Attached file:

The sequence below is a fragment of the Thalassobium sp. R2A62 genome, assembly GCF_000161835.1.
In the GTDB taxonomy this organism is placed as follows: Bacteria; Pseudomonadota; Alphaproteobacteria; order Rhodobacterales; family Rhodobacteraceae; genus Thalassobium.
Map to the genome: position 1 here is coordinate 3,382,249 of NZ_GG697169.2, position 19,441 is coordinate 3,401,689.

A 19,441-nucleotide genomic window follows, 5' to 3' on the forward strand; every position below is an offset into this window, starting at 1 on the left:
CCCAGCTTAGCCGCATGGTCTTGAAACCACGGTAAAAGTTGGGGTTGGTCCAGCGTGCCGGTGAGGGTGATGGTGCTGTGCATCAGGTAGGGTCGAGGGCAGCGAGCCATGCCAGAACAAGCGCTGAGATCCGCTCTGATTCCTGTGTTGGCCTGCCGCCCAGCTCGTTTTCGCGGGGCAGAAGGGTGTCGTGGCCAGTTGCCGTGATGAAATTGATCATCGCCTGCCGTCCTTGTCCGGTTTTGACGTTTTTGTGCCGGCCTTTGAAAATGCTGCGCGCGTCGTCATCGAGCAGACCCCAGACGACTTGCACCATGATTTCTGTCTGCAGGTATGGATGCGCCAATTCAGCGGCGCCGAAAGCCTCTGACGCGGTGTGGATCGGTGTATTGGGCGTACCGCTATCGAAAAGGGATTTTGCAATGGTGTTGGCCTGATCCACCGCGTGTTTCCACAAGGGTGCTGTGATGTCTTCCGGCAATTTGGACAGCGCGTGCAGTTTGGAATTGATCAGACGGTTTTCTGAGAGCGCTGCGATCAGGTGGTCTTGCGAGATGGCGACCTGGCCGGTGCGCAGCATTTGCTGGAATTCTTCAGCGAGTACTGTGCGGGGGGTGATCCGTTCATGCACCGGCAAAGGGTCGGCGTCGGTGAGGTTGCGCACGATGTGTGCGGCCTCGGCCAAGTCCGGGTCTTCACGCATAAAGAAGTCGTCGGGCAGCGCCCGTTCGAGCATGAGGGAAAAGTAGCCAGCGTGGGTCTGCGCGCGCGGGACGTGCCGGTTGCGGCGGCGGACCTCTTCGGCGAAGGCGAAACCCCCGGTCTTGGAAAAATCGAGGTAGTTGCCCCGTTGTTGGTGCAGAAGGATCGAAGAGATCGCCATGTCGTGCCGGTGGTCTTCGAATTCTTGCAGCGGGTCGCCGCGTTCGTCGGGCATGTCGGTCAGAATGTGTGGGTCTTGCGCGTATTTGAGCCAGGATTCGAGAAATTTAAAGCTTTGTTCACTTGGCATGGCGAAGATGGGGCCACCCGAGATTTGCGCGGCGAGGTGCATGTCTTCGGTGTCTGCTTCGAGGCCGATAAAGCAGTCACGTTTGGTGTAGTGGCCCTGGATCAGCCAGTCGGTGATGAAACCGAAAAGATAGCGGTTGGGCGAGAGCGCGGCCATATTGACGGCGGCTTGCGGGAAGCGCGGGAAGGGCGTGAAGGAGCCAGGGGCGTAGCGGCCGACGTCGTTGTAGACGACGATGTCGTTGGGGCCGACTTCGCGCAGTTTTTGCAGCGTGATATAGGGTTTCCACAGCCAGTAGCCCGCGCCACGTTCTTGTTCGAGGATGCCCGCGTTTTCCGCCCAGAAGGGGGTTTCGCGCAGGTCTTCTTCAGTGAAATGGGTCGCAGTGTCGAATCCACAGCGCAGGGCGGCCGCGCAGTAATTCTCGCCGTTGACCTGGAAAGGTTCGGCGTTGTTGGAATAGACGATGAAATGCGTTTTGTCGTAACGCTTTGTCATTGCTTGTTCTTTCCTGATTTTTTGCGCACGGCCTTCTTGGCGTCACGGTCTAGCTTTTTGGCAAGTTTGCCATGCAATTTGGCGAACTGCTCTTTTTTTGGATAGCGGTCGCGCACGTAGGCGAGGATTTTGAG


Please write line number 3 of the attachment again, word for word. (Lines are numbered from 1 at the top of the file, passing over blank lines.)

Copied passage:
Map to the genome: position 1 here is coordinate 3,382,249 of NZ_GG697169.2, position 19,441 is coordinate 3,401,689.